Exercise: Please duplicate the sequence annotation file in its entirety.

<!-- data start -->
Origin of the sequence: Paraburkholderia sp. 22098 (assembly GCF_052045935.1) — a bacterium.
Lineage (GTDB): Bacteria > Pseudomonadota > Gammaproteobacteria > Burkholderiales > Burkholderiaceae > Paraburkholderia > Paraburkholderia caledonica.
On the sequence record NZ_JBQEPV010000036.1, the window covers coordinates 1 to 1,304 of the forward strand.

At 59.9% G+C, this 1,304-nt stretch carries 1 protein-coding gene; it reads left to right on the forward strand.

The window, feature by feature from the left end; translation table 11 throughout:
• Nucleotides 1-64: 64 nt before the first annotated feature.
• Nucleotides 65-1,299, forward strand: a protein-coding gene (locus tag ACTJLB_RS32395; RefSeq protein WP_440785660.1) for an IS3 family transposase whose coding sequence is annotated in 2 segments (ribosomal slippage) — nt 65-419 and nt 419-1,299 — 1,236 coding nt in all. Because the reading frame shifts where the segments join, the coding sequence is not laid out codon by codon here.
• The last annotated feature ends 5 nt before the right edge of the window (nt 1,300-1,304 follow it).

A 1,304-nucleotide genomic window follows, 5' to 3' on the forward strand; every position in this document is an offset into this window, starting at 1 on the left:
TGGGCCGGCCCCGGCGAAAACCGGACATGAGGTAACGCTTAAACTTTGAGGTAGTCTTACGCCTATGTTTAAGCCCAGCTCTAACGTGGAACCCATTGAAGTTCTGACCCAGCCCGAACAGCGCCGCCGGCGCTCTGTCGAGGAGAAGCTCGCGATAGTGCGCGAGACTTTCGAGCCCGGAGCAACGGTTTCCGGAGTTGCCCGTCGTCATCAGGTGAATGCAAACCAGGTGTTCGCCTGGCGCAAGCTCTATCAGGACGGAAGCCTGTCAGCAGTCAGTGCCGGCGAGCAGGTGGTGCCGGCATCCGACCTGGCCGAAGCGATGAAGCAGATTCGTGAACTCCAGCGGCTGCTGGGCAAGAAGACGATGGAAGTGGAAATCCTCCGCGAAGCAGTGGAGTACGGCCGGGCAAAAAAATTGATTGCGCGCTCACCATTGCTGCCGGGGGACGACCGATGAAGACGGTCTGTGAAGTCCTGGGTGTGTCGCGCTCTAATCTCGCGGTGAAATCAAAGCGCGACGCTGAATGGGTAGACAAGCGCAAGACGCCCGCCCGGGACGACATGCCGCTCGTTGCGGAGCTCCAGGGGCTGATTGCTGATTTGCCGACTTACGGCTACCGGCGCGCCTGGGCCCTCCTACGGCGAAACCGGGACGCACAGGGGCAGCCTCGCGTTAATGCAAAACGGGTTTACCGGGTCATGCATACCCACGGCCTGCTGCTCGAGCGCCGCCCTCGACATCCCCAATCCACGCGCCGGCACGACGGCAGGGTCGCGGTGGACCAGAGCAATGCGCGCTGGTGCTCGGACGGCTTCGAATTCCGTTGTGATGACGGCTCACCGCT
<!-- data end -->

Origin of the sequence: Paraburkholderia sp. 22098 (assembly GCF_052045935.1) — a bacterium.
Lineage (GTDB): Bacteria > Pseudomonadota > Gammaproteobacteria > Burkholderiales > Burkholderiaceae > Paraburkholderia > Paraburkholderia caledonica.
On the sequence record NZ_JBQEPV010000036.1, the window covers coordinates 1 to 1,304 of the forward strand.

At 59.9% G+C, this 1,304-nt stretch carries 1 protein-coding gene; it reads left to right on the forward strand.

The window, feature by feature from the left end; translation table 11 throughout:
• Nucleotides 1-64: 64 nt before the first annotated feature.
• Nucleotides 65-1,299, forward strand: a protein-coding gene (locus tag ACTJLB_RS32395; RefSeq protein WP_440785660.1) for an IS3 family transposase whose coding sequence is annotated in 2 segments (ribosomal slippage) — nt 65-419 and nt 419-1,299 — 1,236 coding nt in all. Because the reading frame shifts where the segments join, the coding sequence is not laid out codon by codon here.
• The last annotated feature ends 5 nt before the right edge of the window (nt 1,300-1,304 follow it).

A 1,304-nucleotide genomic window follows, 5' to 3' on the forward strand; every position in this document is an offset into this window, starting at 1 on the left:
TGGGCCGGCCCCGGCGAAAACCGGACATGAGGTAACGCTTAAACTTTGAGGTAGTCTTACGCCTATGTTTAAGCCCAGCTCTAACGTGGAACCCATTGAAGTTCTGACCCAGCCCGAACAGCGCCGCCGGCGCTCTGTCGAGGAGAAGCTCGCGATAGTGCGCGAGACTTTCGAGCCCGGAGCAACGGTTTCCGGAGTTGCCCGTCGTCATCAGGTGAATGCAAACCAGGTGTTCGCCTGGCGCAAGCTCTATCAGGACGGAAGCCTGTCAGCAGTCAGTGCCGGCGAGCAGGTGGTGCCGGCATCCGACCTGGCCGAAGCGATGAAGCAGATTCGTGAACTCCAGCGGCTGCTGGGCAAGAAGACGATGGAAGTGGAAATCCTCCGCGAAGCAGTGGAGTACGGCCGGGCAAAAAAATTGATTGCGCGCTCACCATTGCTGCCGGGGGACGACCGATGAAGACGGTCTGTGAAGTCCTGGGTGTGTCGCGCTCTAATCTCGCGGTGAAATCAAAGCGCGACGCTGAATGGGTAGACAAGCGCAAGACGCCCGCCCGGGACGACATGCCGCTCGTTGCGGAGCTCCAGGGGCTGATTGCTGATTTGCCGACTTACGGCTACCGGCGCGCCTGGGCCCTCCTACGGCGAAACCGGGACGCACAGGGGCAGCCTCGCGTTAATGCAAAACGGGTTTACCGGGTCATGCATACCCACGGCCTGCTGCTCGAGCGCCGCCCTCGACATCCCCAATCCACGCGCCGGCACGACGGCAGGGTCGCGGTGGACCAGAGCAATGCGCGCTGGTGCTCGGACGGCTTCGAATTCCGTTGTGATGACGGCTCACCGCT